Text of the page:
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March 22, 2010
Insights into Managing Type 2 Diabetes
Adults with type 2 diabetes are over twice as likely to die from heart disease as those without diabetes. But studies about how tightly to manage blood pressure and lipid levels have been inconclusive. Two related clinical trials will now help guide doctors.
The landmark Action to Control Cardiovascular Risk in Diabetes (ACCORD) clinical trial is one of the largest studies ever conducted in adults with type 2 diabetes who are at especially high risk of cardiovascular events, such as heart attacks, stroke or death from cardiovascular disease. The multicenter clinical trial tested 3 strategies to lower the risk of major cardiovascular events: intensive control of blood sugar, intensive control of blood pressure and treatment of multiple blood lipids.
ACCORD researchers from 77 medical centers in the United States and Canada studied over 10,000 participants between the ages of 40 and 79 who had type 2 diabetes for an average of 10 years. The participants had pre-existing cardiovascular disease, evidence of subclinical cardiovascular disease, or at least 2 cardiovascular disease risk factors in addition to diabetes. All the participants were enrolled in the ACCORD blood sugar treatment clinical trial and maintained good control of blood sugar levels during the study. In addition, participants were enrolled in either the blood pressure trial or the lipid trial and were treated and followed for an average of about 5 years. The study was sponsored primarily by NIH's National Heart, Lung and Blood Institute (NHLBI).
Results of the ACCORD blood sugar clinical trial were reported in 2008. That trial found that intensively lowering blood sugar to near-normal levels brought a higher risk of death for participants than standard blood sugar control.
The latest results appeared online in 2 reports on March 14, 2010, in the New England Journal of Medicine. In the blood pressure trial, researchers randomly assigned over 4,700 participants with elevated blood pressure to a target systolic blood pressure of either less than 140 mmHg (the standard group) or a normal level of less than 120 mmHg (the intensive group). A variety of medications was used to reach blood pressure goals. The study found that lowering blood pressure to normal levels doesn’t significantly reduce the risk of cardiovascular events overall, although it may reduce the risk of stroke.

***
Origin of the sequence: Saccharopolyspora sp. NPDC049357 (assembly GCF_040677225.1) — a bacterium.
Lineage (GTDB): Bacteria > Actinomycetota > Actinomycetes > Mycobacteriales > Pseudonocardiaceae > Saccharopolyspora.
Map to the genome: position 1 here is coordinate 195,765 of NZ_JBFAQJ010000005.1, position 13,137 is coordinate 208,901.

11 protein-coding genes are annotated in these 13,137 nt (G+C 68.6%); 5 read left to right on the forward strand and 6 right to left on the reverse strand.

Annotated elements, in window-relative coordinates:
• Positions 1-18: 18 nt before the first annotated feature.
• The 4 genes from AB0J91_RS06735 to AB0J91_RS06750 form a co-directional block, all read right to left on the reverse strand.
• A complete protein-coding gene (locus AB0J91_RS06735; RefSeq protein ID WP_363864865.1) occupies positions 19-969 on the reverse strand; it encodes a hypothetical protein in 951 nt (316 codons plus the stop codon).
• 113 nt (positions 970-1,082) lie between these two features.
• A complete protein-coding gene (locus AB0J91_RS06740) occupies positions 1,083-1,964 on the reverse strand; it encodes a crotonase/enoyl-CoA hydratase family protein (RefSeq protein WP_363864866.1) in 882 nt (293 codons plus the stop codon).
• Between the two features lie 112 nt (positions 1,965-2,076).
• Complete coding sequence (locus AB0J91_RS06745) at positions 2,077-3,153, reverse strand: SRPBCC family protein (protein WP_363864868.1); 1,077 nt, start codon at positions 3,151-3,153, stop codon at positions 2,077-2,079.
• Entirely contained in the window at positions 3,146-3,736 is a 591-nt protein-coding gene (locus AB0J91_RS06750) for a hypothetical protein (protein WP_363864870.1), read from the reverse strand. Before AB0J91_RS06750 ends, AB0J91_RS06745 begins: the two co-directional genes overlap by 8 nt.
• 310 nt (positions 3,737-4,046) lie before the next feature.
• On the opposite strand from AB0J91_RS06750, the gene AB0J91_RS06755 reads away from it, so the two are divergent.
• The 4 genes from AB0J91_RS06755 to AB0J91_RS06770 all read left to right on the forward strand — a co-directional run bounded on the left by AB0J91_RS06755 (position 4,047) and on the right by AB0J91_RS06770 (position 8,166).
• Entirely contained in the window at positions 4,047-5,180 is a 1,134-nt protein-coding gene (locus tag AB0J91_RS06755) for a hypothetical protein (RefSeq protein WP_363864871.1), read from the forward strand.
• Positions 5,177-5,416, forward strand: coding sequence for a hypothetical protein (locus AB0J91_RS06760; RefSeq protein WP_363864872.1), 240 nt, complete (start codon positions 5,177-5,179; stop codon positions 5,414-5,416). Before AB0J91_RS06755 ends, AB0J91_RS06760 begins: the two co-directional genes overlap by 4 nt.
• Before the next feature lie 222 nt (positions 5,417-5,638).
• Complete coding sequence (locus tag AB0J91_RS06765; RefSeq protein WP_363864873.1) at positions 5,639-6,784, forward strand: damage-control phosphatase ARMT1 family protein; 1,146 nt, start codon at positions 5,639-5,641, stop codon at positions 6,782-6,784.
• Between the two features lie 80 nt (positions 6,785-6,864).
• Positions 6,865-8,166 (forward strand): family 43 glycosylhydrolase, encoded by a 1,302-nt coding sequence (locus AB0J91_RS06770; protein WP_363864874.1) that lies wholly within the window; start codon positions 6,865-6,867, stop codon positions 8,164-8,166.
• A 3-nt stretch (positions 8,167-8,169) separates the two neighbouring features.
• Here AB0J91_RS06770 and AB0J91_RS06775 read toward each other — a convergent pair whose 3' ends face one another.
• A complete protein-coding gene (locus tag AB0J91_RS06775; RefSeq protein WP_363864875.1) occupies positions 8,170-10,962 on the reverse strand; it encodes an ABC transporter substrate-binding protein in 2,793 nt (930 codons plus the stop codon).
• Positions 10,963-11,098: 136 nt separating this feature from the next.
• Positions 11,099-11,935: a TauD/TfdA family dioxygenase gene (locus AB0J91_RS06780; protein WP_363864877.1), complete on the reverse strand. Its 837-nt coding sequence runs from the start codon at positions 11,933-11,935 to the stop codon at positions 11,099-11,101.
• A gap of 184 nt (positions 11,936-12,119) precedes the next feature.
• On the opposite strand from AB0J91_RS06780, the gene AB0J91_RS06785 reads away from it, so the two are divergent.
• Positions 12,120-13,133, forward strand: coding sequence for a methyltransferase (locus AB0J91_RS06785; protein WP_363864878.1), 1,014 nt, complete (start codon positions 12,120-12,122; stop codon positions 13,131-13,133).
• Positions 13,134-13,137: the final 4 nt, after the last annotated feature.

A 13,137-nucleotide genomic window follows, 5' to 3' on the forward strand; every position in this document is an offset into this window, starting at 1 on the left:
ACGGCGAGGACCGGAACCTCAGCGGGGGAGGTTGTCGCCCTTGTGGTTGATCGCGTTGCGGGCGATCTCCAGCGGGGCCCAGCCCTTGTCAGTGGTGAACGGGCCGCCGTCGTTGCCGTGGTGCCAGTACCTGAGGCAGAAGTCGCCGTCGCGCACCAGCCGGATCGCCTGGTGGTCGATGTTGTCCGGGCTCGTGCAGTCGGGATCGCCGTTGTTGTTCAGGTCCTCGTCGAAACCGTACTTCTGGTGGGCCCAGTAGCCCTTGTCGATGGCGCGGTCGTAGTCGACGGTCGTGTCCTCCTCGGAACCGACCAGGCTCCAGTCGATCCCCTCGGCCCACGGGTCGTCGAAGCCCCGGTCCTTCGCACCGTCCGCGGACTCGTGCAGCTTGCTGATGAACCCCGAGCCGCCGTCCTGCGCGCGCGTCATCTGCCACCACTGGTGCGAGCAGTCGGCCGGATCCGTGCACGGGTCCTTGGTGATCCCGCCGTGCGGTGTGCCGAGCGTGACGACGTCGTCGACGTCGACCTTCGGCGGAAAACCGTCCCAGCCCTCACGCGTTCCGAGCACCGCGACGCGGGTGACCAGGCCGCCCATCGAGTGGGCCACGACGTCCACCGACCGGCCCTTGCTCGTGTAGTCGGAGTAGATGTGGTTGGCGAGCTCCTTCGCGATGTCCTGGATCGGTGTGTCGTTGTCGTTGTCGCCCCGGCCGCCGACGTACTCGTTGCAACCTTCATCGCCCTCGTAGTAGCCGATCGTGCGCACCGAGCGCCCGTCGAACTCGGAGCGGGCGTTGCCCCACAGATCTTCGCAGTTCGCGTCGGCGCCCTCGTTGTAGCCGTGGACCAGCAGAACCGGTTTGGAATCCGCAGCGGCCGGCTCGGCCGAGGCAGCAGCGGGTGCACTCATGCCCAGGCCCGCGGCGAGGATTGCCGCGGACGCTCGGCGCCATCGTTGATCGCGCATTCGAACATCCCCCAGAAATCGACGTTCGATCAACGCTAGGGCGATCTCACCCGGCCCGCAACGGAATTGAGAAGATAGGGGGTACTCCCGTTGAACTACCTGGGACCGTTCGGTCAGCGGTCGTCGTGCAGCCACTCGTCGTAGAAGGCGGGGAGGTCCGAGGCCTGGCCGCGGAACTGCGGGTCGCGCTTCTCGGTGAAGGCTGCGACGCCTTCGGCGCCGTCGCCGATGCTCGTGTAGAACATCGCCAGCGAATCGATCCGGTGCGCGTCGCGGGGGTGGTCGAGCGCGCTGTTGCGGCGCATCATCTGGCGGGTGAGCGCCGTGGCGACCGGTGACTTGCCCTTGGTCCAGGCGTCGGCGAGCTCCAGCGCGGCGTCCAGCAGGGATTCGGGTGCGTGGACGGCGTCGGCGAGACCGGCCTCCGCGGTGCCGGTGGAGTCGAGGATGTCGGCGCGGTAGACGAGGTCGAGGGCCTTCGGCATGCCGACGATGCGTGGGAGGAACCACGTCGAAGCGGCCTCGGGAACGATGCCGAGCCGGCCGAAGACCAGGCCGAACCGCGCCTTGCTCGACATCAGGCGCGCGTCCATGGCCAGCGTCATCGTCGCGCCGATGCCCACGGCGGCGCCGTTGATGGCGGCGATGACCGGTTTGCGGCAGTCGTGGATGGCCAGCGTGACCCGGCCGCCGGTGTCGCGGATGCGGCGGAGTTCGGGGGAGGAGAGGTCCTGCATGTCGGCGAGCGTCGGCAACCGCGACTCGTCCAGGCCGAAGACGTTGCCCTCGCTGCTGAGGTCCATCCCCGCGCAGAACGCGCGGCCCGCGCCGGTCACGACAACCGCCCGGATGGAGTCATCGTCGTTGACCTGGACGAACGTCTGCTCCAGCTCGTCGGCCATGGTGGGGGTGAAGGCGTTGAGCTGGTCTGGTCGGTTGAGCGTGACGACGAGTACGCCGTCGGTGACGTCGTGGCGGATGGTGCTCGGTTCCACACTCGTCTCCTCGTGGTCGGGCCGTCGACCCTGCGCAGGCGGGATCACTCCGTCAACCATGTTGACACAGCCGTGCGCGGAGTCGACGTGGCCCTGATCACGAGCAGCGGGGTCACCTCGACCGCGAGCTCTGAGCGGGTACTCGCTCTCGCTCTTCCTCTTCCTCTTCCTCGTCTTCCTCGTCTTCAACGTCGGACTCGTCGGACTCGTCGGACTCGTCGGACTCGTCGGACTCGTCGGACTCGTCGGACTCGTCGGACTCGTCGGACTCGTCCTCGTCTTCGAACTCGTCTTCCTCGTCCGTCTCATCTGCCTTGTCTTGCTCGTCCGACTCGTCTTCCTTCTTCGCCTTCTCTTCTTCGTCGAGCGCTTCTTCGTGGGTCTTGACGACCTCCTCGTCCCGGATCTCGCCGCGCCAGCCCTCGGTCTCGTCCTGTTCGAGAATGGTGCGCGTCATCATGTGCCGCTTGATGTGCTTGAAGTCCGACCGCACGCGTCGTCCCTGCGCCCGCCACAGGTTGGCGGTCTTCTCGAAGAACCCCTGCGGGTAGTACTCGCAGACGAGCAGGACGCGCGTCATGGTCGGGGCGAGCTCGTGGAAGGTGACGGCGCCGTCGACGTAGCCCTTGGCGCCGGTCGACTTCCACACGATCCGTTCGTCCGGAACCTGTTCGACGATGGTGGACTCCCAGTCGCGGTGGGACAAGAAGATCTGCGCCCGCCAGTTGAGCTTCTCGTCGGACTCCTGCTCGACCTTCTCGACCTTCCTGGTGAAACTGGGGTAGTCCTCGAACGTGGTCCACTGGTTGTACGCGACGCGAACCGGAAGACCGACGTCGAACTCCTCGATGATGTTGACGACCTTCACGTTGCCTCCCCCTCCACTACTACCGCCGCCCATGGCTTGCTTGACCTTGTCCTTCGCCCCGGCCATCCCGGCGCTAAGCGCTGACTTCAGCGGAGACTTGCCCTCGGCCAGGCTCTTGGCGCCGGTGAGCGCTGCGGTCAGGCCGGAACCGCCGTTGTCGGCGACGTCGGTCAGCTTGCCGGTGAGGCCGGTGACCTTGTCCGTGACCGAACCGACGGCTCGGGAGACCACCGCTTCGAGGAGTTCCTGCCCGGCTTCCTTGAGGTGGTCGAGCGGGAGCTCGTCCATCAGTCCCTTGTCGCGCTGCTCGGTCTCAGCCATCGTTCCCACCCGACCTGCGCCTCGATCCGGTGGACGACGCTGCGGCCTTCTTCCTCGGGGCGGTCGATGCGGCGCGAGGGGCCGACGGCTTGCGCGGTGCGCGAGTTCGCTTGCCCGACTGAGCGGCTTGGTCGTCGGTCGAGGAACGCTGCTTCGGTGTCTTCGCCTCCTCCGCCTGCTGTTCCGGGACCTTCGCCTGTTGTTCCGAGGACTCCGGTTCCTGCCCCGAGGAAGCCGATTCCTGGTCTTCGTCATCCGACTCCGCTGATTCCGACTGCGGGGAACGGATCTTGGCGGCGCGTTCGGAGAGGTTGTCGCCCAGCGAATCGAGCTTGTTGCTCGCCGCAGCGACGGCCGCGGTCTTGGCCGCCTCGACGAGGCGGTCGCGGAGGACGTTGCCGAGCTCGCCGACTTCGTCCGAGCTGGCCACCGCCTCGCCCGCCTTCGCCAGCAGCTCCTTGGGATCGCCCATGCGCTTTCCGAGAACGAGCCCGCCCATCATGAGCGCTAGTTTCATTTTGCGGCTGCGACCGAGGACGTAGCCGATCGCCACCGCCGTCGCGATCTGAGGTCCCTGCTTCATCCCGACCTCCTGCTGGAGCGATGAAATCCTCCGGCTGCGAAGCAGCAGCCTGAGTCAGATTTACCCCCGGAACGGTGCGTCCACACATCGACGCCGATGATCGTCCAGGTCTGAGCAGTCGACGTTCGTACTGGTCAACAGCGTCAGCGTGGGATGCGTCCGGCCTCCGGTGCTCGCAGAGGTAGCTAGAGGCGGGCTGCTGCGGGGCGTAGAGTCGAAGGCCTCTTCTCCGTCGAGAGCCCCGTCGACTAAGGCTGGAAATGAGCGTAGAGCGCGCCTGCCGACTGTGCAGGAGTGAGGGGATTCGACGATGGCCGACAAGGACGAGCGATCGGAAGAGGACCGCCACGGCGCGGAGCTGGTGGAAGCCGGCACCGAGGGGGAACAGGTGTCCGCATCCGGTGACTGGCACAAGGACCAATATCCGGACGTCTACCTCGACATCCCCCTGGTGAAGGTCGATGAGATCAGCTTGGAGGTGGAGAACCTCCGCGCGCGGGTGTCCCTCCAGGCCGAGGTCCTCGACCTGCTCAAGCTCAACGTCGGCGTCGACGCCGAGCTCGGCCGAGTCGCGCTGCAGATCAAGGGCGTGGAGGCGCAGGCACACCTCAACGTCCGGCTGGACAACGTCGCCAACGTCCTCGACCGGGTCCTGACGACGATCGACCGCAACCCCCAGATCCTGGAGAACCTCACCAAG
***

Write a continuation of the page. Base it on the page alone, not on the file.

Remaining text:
In the lipid trial, researchers compared the cardiovascular effects of a statin (simvastatin) to combination therapy of a statin and a fibrate (fenofibrate) in over 5,500 participants. Both statins and fibrates are used to treat abnormal levels of blood lipids. Statins lower LDL, or "bad" cholesterol, and are proven to lower cardiovascular disease risk in people with diabetes. Fibrates primarily lower fats in the blood known as triglycerides and raise HDL, or "good," cholesterol.
Combination therapy appeared to be safe, but didn’t lower the risk of heart attack, stroke or death from cardiovascular disease more than statins alone. "Although our analysis suggests that certain patients may benefit from combination therapy, this study provides important information that should spare many people with diabetes unneeded therapy with fibrates," says Dr. Henry Ginsberg of Columbia University, lead author of the lipid trial.
"ACCORD provides important evidence to help guide treatment recommendations for adults with type 2 diabetes who have had a heart attack or stroke or who are otherwise at especially high risk for cardiovascular disease," says acting NHLBI director Dr. Susan B. Shurin.
It's important to note that the treatments used in the standard control groups have previously been shown to be effective. The findings don’t detract from the fact that controlling blood pressure and LDL cholesterol levels can reduce cardiovascular risk—not only for people with diabetes, but for everyone.